Dinner with the hippos - Time & Tide Chinzombo Camp, Zambia
Dinner on safari in the African bush takes on many forms. At Time & Tide’s Chinzombo Camp on the banks of the Luangwa River in Zambia in late July this year, it came with a side attraction of grazing hippos. Those of you who have been on safari before - in areas where hippos are prevalent - will know that these giant herbivores leave their watery home at night to find sustenance in the way of grass and other plant material, on land. On this magical night at Chinzombo, they didn’t have far to go with plenty of emerging vegetation being available for them, just meters away from where we were enjoying our own meal.
Dinner with hippos? Only in Africa. When one of the Chinzombo waitstaff closed a dinnerware cupboard a bit too firmly, it spooked one of the hippos which scampered away, momentarily. Or perhaps more correctly, lumbered away... Either way, it was a unique experience to see these massive beasts so close up in an entirely safe manner as we were elevated on a huge indoor/outdoor covered deck, overlooking the Luangwa River.
For visitors from the USA, Lusaka, Zambia is usually at the end of a long, marathon journey via Johannesburg or several other cities in Africa or the Middle East. So it was in my case in mid-July when I arrived in Zambia after three flights totaling some 25 hours aloft from Houston via Doha and Jo’burg. Fortunately with a short break in South Africa to visit my family and in the process adjust to the new time-zone.
Mercifully, Zambian entrance facilities including a health check (checking of Covid certificate, handing over short pre completed form and temperature check) and obtaining a $50 single entry visa, took all of 10 minutes. Friendly and professional.
The impressive, brand new international arrival and departures hall (Terminal 1) was officially opened just days after we left Zambia, on August 5. For the time being domestic flights will continue to depart and arrive from Terminal 2, the old Lusaka Airport, which has clearly seen better days.
Photo - Great Plains Conservation
On August 6, Zambia also welcomed the first arrival of Qatar Airways which will initially service Lusaka via Harare, Zimbabwe, with 3 flights per week on Wednesdays, Fridays and Sundays. This means that Zambia can now be reached directly from the USA - without transiting either South Africa or Europe - on Emirates, Ethiopian and Qatar.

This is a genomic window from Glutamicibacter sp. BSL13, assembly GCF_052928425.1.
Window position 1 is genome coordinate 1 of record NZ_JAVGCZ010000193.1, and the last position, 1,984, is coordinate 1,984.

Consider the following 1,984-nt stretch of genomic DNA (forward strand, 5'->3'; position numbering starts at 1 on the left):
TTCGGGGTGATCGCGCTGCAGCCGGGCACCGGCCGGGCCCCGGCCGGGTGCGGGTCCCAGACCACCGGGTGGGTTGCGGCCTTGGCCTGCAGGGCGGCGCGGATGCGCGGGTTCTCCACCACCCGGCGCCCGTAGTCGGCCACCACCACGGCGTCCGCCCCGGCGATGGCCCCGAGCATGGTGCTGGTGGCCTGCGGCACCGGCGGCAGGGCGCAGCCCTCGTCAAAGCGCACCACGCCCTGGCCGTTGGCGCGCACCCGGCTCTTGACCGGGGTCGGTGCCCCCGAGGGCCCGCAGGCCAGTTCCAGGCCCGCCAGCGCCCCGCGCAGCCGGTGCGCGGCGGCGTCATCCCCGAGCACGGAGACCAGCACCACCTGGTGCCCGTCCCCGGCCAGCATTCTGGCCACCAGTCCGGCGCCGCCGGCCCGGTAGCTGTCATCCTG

From Lusaka it took about an hour by air - on a 29-seater twin turboprop Jetstream 41 - to reach Mfuwe Airport. From there we were driven to Chinzombo Camp which would be the first stop on our 12-day fam trip encompassing the South Luangwa, Kafue and Lower Zambezi regions.
Our Chinzombo guide - Innocent - who would stay with us for the first few days of our trip - was everything one could ask for and expect in a professional safari guide: friendly, enthusiastic and exceedingly knowledgeable. Innocent has that special ability to blend and effectively communicate just the right mix of hard facts, story-telling and background information to keep things interesting, irrespective of whether you are watching lions or ant-lions.
We certainly started on a high note. Time & Tide’s Chinzombo camp is very small with only six spacious tented villas, including a two-bedroom, two-bathroom family villa. At the end of a long journey - or perhaps towards the end of a safari - this is the perfect spot to relax on your verandah overlooking a sweeping curve of the Luangwa River. Perfect for letting a pod of hippos lull you to sleep. Or more likely wake you up earlier than you might have wanted to.
Named after a type of tree which grows near the camp, Chinzombo’s natural building materials and vintage accents blend modern style with the best of a traditional bush safari camp. The huge villas come with a king size bed or two ¾ size beds, a luxury mosquito net, and good reading lamps. There are plenty of charging points. The separate enclosed indoor shower and separate toilet ‘room’ were the only less than stellar elements in the total mix.
Tucked beneath ancient msikzi trees, each of the guest villas has a private pool and soaking tub with panoramic views over the river and wildlife. If I’d had more time here I certainly would have spent some of it on the expansive shaded verandah, just the place to unwind with a book or to get pampered with an in-room spa treatment.
Down a winding path, the main lodge beckons; in my case from one of the villas closest to the main area, it was just a short walk. This is where we enjoyed the wonderful, hippo-enhanced dinner of grilled tilapia with rice and a delicious sauce. The two other alternative main course options were fillet of beef or a vegetarian option.
Later that evening I found myself listening to the sounds of lions and hyenas while enjoying a relaxing bath in the oversized tub, with even more hippos grazing away on the huge expanse of short grass leading down to the river. Once heard, the distinctive sound of their large rubbery mouths grasping mouthfuls of vegetation at a regular, measured frequency, is hard to forget. And just as effective as counting sheep, or listening to a soothing voice, to transport you gently across the elusive barrier between waking and sleeping.
The Mfuwe area is one of the most game-rich areas of South Luangwa National Park. Early the following morning we took a short boat trip across the river for a game drive en route to Time & Tide’s Kakuli Camp, which would be our next stop. In addition to all the usual suspects (elephants, buffaloes, zebras, giraffes, impalas, pukus, warthogs and an amazing variety of birds) we got lucky with sightings of lions and we witnessed extraordinary interaction between a hyena and a crocodile. More about that in our blog next week. In addition to game drives, activities at Chinzombo include safari walks and boat safaris, when the Luangwa River is high in late summer. The camp is open year-round.